Sunday, December 29, 2013

Five minutes or next year?

"Never loan money to a geologist; we think 100,000 years is a short time." Beth Stevenson

 One of the tough things for a person that is depressed is goal setting.  What is the point of setting a goal for the next year if getting through the next 5 minutes is a monumental task?  I remember the encouraging words someone gave me during my darkest days. "Just take it one day at a time."  I grumbled back, "If I had to think about an entire day, I would have committed suicide a long time ago."  That is when I learned to live 5 minutes at a time.  My goal was to make it through the next 5 minutes.  Those dark days are less a part of my life.  More days are filled with sunshine and brightness.  I am realizing that as I battle back the depression, my view is lifted to other possibilities.  Goals seem possible.

I joked for years that I didn't make resolutions on January 1 because I hated the sound they made when they shattered on January 2.  Today I looked up the word resolution.  This is what I learned:
a formal expression of opinion or intention made, usually after voting, by a formal organizationalegislature, a club, or other group. Compare concurrent resolutionjoint resolution.
a decision or determination; a resolveto make a firm resolution to do something. Her resolution to clear herparents' name allowed her no other focus in life.
the act determining upon an action or course of action, method, procedure, etc.; the act ofresolving.
firmness of purpose; the mental state or quality of being resolved or resoluteShe showed herresolution by not attending the meeting.
the act or process of separating into constituent or elementary parts or resolving.

The one the leaped out at me was number 4...Firmness of purpose.  I can have a firmness of purpose without breaking.  Since May, I determined to improve my health through exercise, changing my eating habits, and losing weight.  I wavered on some days but that firmness of purpose would bring me back to what I wanted to do.  I realize now that my belief about resolutions was distorted by the black & white thinking I was raised with.  I was raised with the idea that resolutions were rigid and the first mistake I made destroyed my resolve.  How silly is that?  A resolution sounds very much like a boundary.  I can select healthy boundaries and set my goals within those boundaries.  Last May, I resolved to improve my health.  I have done that.  Years ago when I started counseling, I resolved to improve my relationships.  I have done that.  More years ago, I resolved to understand and take back my life from a shadow warrior that I learned was is a work in progress but I am doing that, too.  Whether I call it a resolution, a goal, or just a vague idea I want to improve myself, the purpose is to get me moving and out of the rut of just putting one foot in front of the other.  Vic is one of my fitness gurus that I get his emails as reminders to exercise and pay attention to what I am eating. (  He reminded me in the last email that small changes can accomplish greater things than larger radical changes since I am more likely to stick with a small adjustment.   It reminded me of a paper I wrote years ago on 7 simple changes.  I chose changes in three areas: physical, emotional, and spiritual.  This principle helped me to make some great strides to reclaiming my life.  I haven't done it as consciously as I worked through 10 years of counseling since I seemed to have more than enough on my plate from counseling assignments.  Now, I check in with my counselor about once a month with an occasional extra session when life is rough, you know like Christmas time. This year I progressed to the point of me deciding in what direction I need to move my life.  I am very excited about the possibilities.  I am looking at continuing to resolve to improve my physical health.  I plan to expand that resolve to improve my emotional and spiritual health.  I plan to revisit the 7 simple changes I learned to use over 20 years ago.  This year, the best is yet to come.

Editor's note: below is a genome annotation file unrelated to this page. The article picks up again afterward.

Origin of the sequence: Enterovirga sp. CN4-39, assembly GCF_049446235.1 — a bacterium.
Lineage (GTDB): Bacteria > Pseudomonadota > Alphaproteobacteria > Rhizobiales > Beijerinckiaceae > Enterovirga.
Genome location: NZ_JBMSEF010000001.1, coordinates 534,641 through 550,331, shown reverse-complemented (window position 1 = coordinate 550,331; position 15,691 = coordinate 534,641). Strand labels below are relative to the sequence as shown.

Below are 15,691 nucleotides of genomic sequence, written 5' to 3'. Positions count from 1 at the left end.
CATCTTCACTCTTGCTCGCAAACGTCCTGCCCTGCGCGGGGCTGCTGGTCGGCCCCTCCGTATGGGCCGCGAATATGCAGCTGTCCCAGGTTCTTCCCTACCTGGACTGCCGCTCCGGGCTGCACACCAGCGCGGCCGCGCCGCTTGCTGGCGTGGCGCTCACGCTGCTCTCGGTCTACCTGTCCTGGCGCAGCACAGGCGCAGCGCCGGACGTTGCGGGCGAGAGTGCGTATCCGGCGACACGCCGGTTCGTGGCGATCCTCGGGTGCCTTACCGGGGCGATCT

I am blessed with knowing that there is more to life than putting one foot in front of the other.  


TR said...

I love the 'take it 5 minutes at a time'. When I was at dinner stuff with family and friends this past holiday, I often would say, take it one dinner at a time, but I like the 5 minutes.' It doesn't feel daunting, then. xxTR

Ruth said...

Amazing things can happen 5 minutes at a time.